A dumpster overflows with garbage outside the main building at 4565 Lewis Ave., Eureka. The property formerly housed Mycroft Supportive Care, a senior living facility. | Photos by Ryan Burns.


Residents of Eureka’s Pine Hill neighborhood are breathing a sigh of relief this Halloween after the unsanctioned residents of the former Mycroft Supportive Care facility at 4565 Lewis Ave. packed up their belongings and moved out, bringing an end to a months-long property dispute.

The tenants, meanwhile, were left searching for new places to stay, though they have some fresh money in their pockets for rent thanks to a settlement agreement with the property manager. 

The property had become the bane of the Pine Hill neighborhood, with neighbors complaining of rampant crime, garbage and noise. But when property manager Robert Figas tried to evict a group of 15 tenants they fought back, obtaining pro bono representation from Legal Services of Northern California. In court their attorney argued that Figas failed to follow state law with his eviction proceedings.

When an Oct. 21 hearing fell through due to a scheduling error, the two sides began settlement talks, and eventually an agreement was reached whereby Figas agreed to pay each of the remaining 12 defendants (after three left voluntarily) the equivalent of two months rent in exchange for their departure from the premises and a signed affidavit relinquishing all claims to the property.

Today, many of the vehicles parked out front in recent months had been removed and tenants could be seen hauling the last of their belongings out the front door. One man pushed a four-wheeled medical walker down the walkway, an old tube television bobbing on the seat. Nearby a woman was carrying cardboard boxes down the steps of a large fifth-wheel trailer on the edge of the parking lot. 

“Oh, my little fishies,” she cooed to a small fishbowl nestled in one of the boxes.

Property owner Sandy Popko was on hand, along with Humboldt County First District Supervisor Rex Bohn and Lee Figas, brother of property manager Robert Figas. Popko watched the people going in and out of the house. A light post in the front yard had been pushed over and leaned against the white picket fence.

“I haven’t been able to go in here for months, so I’m very, very nervous about the amount of destruction,” Popko said. She’d already been told about the old growth redwood planks that had been torn out of the shed out back, probably to be sold, she said.

More than 5,000 pounds of garbage have been hauled off the property in the past month, according to Bohn, and several vehicles have been hauled away during the last couple of weeks.

But Nicky Davis, one of the people moving out today, said the tenants shouldn’t be blamed for everything that’s happened here. She accused Figas of being negligent in his upkeep of the property and then bullying people in an attempt to force them out. 

“The plumbing’s broken; this place has got mold, cockroaches,” she said. “They’re trying to make us look like pieces of shit when this is all we could afford.” While Davis wasn’t paying rent herself, she said her mom and boyfriend were, and she had been staying there off and on for the past four months helping her mom. 

While Davis was talking to the Outpost, another tenant walked past. She was angry that her photo had been taken earlier and she had a message. “You publish that picture I’m gonna hunt you down and kill you. You understand?” she said.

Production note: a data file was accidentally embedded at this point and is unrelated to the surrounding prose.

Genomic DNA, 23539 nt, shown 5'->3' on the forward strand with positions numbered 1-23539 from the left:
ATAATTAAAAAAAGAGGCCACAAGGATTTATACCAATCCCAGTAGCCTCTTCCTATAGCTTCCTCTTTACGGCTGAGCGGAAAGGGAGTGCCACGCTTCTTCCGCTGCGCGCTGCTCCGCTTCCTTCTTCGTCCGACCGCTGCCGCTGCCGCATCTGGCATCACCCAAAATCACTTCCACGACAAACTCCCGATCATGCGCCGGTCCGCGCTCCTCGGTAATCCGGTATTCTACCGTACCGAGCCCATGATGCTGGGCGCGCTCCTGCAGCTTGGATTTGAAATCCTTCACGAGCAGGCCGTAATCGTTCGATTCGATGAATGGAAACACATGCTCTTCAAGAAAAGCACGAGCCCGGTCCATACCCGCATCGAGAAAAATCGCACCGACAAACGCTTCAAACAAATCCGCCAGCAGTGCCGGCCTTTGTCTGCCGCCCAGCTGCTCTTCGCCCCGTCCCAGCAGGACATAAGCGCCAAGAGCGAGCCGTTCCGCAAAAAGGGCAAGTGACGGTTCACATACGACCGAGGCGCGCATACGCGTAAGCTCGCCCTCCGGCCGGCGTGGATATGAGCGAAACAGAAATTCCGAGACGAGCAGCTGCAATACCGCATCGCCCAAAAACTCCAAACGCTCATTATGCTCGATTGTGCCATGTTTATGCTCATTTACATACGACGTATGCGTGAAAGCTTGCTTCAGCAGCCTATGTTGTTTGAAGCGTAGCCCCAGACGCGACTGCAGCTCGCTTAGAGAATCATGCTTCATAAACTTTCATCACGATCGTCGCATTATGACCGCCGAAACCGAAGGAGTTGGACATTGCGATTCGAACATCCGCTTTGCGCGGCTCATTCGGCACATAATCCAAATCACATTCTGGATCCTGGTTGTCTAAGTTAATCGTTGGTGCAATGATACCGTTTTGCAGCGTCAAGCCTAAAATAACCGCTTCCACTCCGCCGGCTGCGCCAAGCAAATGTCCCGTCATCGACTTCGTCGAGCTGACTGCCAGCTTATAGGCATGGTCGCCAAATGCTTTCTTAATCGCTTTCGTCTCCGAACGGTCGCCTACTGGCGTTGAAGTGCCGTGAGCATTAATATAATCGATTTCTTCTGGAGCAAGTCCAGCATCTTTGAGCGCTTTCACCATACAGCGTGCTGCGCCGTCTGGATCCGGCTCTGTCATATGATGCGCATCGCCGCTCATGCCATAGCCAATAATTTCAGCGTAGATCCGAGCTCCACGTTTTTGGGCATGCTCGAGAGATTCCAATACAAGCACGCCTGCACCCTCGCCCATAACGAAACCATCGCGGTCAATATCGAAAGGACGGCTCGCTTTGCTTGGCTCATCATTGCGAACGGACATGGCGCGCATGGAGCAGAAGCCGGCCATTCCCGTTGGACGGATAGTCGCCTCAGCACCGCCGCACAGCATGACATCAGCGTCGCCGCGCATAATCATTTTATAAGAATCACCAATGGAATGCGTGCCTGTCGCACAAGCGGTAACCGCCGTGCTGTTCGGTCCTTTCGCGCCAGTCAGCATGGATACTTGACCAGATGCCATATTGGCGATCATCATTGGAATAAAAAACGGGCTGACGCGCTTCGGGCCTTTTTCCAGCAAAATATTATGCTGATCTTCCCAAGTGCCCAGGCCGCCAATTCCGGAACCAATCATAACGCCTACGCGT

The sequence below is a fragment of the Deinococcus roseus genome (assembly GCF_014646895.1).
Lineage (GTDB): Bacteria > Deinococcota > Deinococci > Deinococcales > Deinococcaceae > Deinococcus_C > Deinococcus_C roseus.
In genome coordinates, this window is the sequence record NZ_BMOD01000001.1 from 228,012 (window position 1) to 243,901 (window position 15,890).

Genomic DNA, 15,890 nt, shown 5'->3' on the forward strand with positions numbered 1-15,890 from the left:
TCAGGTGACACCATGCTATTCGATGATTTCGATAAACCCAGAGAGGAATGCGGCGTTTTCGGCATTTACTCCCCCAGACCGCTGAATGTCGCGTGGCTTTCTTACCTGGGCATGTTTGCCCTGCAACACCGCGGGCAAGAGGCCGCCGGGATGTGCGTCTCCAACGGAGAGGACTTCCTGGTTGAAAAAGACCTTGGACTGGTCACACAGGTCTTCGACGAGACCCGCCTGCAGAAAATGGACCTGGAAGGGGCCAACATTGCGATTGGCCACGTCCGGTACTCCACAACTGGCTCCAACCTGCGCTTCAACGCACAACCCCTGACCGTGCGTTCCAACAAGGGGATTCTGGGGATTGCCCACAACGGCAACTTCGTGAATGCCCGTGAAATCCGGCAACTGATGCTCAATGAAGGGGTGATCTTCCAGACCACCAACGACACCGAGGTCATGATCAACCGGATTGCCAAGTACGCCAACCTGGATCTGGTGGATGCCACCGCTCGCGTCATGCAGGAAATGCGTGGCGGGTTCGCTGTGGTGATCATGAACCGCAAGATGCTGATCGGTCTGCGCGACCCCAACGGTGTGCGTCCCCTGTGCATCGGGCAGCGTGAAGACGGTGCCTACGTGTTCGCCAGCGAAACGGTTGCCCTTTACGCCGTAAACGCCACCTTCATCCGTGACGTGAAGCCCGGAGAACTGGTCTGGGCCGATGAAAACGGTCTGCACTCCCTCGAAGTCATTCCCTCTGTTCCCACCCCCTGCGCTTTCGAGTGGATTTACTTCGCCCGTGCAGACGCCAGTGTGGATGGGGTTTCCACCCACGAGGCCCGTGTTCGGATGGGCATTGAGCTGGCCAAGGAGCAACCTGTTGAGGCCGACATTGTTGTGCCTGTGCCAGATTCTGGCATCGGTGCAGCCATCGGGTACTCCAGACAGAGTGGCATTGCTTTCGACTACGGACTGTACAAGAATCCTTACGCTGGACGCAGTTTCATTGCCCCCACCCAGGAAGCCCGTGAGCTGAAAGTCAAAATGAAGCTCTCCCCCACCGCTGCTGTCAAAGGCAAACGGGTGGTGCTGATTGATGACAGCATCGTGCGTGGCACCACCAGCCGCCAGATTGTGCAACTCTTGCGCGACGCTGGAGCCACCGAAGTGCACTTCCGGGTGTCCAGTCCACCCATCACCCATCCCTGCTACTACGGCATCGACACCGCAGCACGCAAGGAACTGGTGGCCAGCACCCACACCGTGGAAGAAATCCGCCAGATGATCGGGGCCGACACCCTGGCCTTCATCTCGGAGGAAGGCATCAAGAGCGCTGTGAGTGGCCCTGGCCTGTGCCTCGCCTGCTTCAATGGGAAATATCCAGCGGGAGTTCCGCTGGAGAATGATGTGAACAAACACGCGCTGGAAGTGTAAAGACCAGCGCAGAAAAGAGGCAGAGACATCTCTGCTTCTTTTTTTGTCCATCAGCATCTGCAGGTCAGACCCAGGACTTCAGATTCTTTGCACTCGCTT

Davis didn’t seem to register the comment. “People here are getting a bad rap,” she said. “Yeah, there’s people here with drug issues, but there’s people with addictions all over town. We’re just trying to make do and survive.” There have been dozens of law enforcement calls for service in recent months, but Davis said most of the problems stemmed not from the 15 defendants but others who stayed on the property without permission.

“When everybody was here, yeah, there was conflict because of all the personalities. But for the most part we watched out for each other,” she said. “We fed each other, you know? It was a community in this house.”

Davis said she doesn’t know where she and her mom are going to stay tonight.

Lee Figas stood in the middle of the parking lot watching people come and go. He didn’t want to say the exact dollar amount each defendant was receiving, though he said once they all left they’d receive their checks. But that won’t be the end of the situation. 

“It’s not like this is going to be cured,” he said. “They were in Devil’s Playground and came here. Now they’re gonna go somewhere else. The problem’s not over. It’s solved here, but the community still has a homeless problem to deal with.”

Bohn agreed. “It’s an epidemic statewide and nationwide,” he said.

A few minutes later Bohn walked around the property, noting the missing floorboards and accumulated garbage in the back shed, the broken appliances strewn about the backyard and the graffiti on the walls of bedrooms visible through open doors.

On the north side of the house Popko caught a glimpse inside one room and gasped at the sight. “Oh god,” she said, and her face crumpled as she began to cry. The woman who’d been standing in the doorway ducked inside and slammed the door shut. Popko’s husband put his arm around her and they moved on.

Gregory Holtz, the attorney for the tenants, was onsite but declined to comment.

In a storage shed out back, old growth redwood 2-by-8 planks had been ripped up, the doors had been torn off their hinges and garbage was strewn on the dirty ground.

Graffiti is written on the walls and ceilings of one of the facility’s rooms.

Residents clear belongings out of a trailer before it gets hauled away.

Bohn peruses the backyard.